'Forest' land for tribals: AG's caution

THIRUVANANTHAPURAM, DEC. 30. The State Government is in receipt of legal opinion against proceeding with the assignment of forest land to tribals at the function being organised at Marayur, in Idukki district, on Tuesday.

The Advocate General, Mr. M. Ratna Singh, whose opinion was sought by the Government in the context of the controversy relating to the Marayur function, is understood to have told the Government in unambiguous terms that it will be a gross act of illegality if the land assignment exercise is conducted the way it is being planned.

After going through the various legislations relating to forest conservation, he said that ``to be on the safer side, I am of the opinion that the land (earmarked for assignment to the tribals at the Marayur function) is forest land''.

He added that the assignment of such land (for individual possession) could be done only with the prior approval of the Central Government, (which had not been done by the State Government).

He also cautioned the Government against acting otherwise since it would ``unduly expose even the Government officials to punishment as per Section 3 (b) of the Forest Conservation Act, 1980''.

In his report to the Government, Mr. Ratna Singh is learnt to have said that he had gone through the Madras Preservation of Private Forest Act, Kerala Preservation of Private Forest Act, Kerala Forest Act, Kerala Private Forest (Vesting and Assignment) Act, 1971, and also the Forest Conservation Act, 1980, and various other decisions of the Supreme Court of India.

He also noted that the Supreme Court, in the case of T.L. Godavarma Tirumulpad vs. Union of India and Others, had taken the view that the word `forest' should be taken in its dictionary meaning whether notified as `reserved', `protected', or otherwise, for the purpose of the Forest Conservation Act.

``Considering all these aspects, I also understand that the land mentioned in this case appears to be forest and there is no evidence to show otherwise.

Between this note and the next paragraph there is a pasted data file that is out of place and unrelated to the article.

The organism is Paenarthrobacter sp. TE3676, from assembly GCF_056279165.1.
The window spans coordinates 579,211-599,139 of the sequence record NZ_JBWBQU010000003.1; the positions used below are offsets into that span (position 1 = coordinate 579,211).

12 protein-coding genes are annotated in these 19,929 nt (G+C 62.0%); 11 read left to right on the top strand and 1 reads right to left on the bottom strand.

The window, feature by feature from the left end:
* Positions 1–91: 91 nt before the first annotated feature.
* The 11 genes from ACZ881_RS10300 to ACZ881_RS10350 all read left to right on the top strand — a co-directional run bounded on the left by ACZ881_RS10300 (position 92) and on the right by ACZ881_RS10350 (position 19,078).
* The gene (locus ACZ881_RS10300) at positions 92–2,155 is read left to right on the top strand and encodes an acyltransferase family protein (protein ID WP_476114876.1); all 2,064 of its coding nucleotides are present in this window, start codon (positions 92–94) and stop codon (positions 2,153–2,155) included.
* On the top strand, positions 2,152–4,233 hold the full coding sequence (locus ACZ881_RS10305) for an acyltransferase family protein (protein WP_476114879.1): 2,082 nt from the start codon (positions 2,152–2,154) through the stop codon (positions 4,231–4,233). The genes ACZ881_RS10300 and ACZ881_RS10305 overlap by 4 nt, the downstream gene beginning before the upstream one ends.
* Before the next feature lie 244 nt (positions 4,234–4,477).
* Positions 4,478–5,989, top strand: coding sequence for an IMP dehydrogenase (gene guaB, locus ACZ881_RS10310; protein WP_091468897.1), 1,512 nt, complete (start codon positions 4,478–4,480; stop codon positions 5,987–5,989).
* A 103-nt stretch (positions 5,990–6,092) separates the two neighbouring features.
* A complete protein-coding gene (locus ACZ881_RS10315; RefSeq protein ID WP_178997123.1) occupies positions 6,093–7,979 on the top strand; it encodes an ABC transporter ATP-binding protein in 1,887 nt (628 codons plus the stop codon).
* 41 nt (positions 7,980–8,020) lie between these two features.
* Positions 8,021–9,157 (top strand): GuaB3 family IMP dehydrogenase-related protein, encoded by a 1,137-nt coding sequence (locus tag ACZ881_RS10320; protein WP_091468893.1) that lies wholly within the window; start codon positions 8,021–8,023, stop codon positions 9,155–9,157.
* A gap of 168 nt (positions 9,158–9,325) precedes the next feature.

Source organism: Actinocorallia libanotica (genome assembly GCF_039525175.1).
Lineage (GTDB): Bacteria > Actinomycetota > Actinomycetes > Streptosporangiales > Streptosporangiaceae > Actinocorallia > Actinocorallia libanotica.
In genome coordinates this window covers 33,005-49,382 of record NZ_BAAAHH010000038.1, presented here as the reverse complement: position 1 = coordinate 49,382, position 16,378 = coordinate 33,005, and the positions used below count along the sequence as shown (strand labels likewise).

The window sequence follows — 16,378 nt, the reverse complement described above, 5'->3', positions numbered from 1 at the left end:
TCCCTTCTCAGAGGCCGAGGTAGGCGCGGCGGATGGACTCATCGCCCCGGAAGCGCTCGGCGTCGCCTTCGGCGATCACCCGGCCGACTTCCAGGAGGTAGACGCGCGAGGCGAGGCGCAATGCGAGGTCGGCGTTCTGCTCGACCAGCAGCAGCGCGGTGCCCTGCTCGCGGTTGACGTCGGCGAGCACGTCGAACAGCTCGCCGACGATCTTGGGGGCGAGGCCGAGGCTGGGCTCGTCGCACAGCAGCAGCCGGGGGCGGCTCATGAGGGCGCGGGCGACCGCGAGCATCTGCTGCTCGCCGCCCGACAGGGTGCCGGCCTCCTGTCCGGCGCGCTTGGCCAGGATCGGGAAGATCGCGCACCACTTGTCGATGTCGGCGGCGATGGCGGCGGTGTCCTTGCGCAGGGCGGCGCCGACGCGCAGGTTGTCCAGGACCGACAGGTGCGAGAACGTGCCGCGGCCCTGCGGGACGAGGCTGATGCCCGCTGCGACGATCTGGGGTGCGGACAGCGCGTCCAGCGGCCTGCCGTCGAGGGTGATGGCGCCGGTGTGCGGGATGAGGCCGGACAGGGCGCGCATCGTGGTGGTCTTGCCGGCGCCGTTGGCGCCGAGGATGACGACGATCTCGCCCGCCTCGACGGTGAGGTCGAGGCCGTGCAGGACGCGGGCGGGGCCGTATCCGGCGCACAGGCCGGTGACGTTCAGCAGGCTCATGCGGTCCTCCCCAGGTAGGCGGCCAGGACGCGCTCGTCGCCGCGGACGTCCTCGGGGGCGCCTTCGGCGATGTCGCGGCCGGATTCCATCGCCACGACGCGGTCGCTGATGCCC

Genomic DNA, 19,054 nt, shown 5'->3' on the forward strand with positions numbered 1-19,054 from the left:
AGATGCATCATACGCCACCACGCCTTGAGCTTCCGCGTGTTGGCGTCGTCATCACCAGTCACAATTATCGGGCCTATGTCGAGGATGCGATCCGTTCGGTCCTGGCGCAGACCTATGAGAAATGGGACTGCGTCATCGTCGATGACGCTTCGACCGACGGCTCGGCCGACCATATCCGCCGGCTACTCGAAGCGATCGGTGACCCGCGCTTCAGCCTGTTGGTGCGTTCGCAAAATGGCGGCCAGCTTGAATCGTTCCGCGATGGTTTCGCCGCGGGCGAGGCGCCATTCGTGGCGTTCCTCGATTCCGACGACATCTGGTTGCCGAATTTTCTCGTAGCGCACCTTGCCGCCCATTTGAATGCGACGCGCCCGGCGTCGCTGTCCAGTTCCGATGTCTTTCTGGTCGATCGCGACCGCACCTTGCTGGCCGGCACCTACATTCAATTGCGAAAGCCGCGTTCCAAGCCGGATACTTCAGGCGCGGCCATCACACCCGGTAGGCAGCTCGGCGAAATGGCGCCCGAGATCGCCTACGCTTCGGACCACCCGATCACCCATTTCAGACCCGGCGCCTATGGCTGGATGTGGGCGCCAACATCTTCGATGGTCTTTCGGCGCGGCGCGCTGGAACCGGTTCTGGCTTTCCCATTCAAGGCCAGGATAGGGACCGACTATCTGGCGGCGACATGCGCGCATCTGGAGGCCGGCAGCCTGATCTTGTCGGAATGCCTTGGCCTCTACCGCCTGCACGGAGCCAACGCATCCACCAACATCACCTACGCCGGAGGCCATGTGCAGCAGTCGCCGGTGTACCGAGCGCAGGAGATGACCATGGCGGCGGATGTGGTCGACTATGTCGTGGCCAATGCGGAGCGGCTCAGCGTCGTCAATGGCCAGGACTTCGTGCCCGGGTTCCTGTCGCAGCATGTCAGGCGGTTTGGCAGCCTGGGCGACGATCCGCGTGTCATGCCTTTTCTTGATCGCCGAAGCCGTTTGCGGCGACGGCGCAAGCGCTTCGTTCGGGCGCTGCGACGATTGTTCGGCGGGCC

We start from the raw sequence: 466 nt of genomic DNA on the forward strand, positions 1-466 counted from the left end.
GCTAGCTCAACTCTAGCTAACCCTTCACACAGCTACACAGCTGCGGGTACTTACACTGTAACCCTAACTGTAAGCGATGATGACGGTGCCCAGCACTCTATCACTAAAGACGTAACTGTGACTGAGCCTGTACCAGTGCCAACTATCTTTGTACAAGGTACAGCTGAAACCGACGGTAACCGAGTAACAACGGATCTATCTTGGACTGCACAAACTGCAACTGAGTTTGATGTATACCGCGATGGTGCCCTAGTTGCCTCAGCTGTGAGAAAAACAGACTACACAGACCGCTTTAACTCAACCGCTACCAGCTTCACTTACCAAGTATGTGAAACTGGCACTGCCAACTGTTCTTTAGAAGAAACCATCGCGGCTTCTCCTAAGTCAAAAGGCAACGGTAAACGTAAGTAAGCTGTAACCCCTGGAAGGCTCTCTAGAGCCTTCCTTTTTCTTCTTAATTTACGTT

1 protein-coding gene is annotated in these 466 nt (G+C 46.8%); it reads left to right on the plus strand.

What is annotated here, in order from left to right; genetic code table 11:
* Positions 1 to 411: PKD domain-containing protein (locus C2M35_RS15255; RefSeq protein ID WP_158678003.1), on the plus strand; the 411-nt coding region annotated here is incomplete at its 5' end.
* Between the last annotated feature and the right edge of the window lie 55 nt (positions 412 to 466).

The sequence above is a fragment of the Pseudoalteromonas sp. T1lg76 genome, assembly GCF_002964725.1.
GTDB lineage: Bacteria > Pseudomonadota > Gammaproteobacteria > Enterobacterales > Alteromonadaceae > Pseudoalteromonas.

In these circumstances, I feel it is more advisable and safe to proceed on the footing that they are forest lands,'' Mr. Ratna Singh said.

He went on to caution the Government that assignment of land without the consent of the Central Government would invite the punitive provisions of the Forest Conservation Act. Quoting the relevant provisions, he said the officials directly involved in the offence, as well as those holding responsibility as the authority in charge, would be liable to be proceeded against and punished.

In the light of this legal opinion, it is not known how the Government proposes to conduct the land assignment exercise at Marayur.

According to dependable sources, those involved in identifying and earmarking land for distribution among tribals in this area had laid their hands on forest lands not because assignable non-forest lands are not available in nearby areas.

According to them, there has been a conscious effort to avoid touching high-value revenue properties in nearby Munnar, on which the moneyed and the powerful are definitely interested.

Another factor also appears to have emboldened the authorities to flout the stringent provisions of the Forest Conservation Act. They did not expect even the conservationists to come out against the exercise for fear of being dubbed anti- tribal.

Meanwhile, Mr. Nalla Thampi, tribal activist, today said the land earmarked for assignment among the tribals in Marayur and Kundala was totally uninhabitable.

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